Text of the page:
I've been looking at how fib levels work. Sometimes they work, sometimes not. I know the Fibonacci Sequence is related to the Golden Ratio. I'm somewhat of a mathematician, and did some searching for what this stuff really means in terms of prices going up and down. I've come to some tentative conclusions:

The Golden Ratio is sort of a borderline between linear, polynomial, and exponentiel growth. It is useful as a boundary on growth rate.

The 61.8 fib level represents the inverse of the Golden Ratio and is the only fib level that really applies to growth. It represents "room to grow", the space in which something most efficiently expands as it tries to grow exponentially in linear steps over time. It is the size of a sprout compared to the size of a seed.

In terms of a market, growth and expansion have nothing to do with price, only volatility. Fib levels only apply to periods of volatility expansion.

The period of volitility expansion is officially over as soon as the 61.8 is broken. Price then returns to linear change over time.

None of this says anything about which direction price is going, just how fast it's changing. However, if price isn't going in a certain direction, fib levels are useless anyway.

I think I've come up with a different way of thinking about a tool many of us have been using mindlessly for quite a while. I'm starting to think that all success in trading is based on how volatility is handled, and this might be a big clue.

I've got some ideas about how to apply this practically, but I'd like to see some counterexamples. Show me a chart where volatility expands and goes sky high, then down through a 61.8 level, and volatility then doesn't quiet down for a while.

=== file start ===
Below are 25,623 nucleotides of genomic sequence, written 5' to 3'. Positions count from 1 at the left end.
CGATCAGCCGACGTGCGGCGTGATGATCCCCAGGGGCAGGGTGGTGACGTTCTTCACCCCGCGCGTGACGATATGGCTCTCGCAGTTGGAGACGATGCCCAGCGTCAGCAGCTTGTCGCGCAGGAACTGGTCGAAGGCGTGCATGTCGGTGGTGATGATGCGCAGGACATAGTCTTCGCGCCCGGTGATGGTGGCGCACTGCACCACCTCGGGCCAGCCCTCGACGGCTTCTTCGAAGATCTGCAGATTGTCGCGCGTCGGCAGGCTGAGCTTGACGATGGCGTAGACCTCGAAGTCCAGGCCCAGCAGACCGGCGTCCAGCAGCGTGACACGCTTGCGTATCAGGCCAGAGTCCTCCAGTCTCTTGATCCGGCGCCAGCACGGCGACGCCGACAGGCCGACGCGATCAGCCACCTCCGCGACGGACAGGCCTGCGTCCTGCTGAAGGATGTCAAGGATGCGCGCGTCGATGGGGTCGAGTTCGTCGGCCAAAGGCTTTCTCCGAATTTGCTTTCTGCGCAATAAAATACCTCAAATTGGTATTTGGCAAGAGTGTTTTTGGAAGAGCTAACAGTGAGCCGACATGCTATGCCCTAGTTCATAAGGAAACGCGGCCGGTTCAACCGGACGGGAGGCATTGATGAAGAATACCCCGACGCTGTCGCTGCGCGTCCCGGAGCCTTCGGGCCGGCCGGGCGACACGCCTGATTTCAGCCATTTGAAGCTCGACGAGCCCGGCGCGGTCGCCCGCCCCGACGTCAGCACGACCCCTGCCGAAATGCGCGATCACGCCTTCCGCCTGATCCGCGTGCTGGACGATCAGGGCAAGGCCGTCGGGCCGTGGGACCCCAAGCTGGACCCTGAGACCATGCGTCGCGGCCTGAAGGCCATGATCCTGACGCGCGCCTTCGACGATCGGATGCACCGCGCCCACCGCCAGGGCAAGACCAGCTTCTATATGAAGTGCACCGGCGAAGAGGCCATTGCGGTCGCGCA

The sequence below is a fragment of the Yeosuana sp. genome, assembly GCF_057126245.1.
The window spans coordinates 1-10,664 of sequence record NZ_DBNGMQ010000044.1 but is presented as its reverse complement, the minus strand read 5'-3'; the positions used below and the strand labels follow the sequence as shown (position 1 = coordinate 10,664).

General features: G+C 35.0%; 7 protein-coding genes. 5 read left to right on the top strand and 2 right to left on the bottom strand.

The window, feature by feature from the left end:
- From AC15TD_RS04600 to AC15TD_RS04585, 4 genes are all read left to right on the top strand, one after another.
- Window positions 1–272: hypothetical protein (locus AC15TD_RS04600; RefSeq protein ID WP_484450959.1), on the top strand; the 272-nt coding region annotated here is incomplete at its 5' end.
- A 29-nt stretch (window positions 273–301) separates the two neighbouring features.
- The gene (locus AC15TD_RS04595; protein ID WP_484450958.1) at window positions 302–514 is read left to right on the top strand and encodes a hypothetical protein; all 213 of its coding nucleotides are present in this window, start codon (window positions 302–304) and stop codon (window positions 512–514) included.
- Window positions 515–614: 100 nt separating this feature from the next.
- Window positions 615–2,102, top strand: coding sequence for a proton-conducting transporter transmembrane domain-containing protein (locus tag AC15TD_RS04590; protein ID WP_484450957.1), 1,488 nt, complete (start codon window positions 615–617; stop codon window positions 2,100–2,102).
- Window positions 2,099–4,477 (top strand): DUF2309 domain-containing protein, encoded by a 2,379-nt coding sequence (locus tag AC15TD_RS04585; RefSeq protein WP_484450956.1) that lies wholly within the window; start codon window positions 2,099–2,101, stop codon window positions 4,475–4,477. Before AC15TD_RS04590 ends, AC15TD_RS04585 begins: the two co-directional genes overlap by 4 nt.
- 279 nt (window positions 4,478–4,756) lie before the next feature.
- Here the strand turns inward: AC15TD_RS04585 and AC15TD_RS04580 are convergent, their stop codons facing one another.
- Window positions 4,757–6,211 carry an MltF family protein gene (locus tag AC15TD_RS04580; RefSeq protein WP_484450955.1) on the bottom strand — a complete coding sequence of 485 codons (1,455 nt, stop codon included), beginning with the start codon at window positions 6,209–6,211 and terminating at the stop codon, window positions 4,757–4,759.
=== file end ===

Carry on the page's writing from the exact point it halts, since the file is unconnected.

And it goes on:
The Golden Ratio is sort of a borderline between linear, polynomial, and exponentiel growth. It is useful as a boundary on growth rate.

The 61.8 fib level represents the inverse of the Golden Ratio and is the only fib level that really applies to growth. It represents "room to grow", the space in which something most efficiently expands as it tries to grow exponentially in linear steps over time. It is the size of a sprout compared to the size of a seed.

In terms of a market, growth and expansion have nothing to do with price, only volatility. Fib levels only apply to periods of volatility expansion.

The period of volitility expansion is officially over as soon as the 61.8 is broken. Price then returns to linear change over time.

None of this says anything about which direction price is going, just how fast it's changing. However, if price isn't going in a certain direction, fib levels are useless anyway.

I think I've come up with a different way of thinking about a tool many of us have been using mindlessly for quite a while. I'm starting to think that all success in trading is based on how volatility is handled, and this might be a big clue.

I've got some ideas about how to apply this practically, but I'd like to see some counterexamples. Show me a chart where volatility expands and goes sky high, then down through a 61.8 level, and volatility then doesn't quiet down for a while.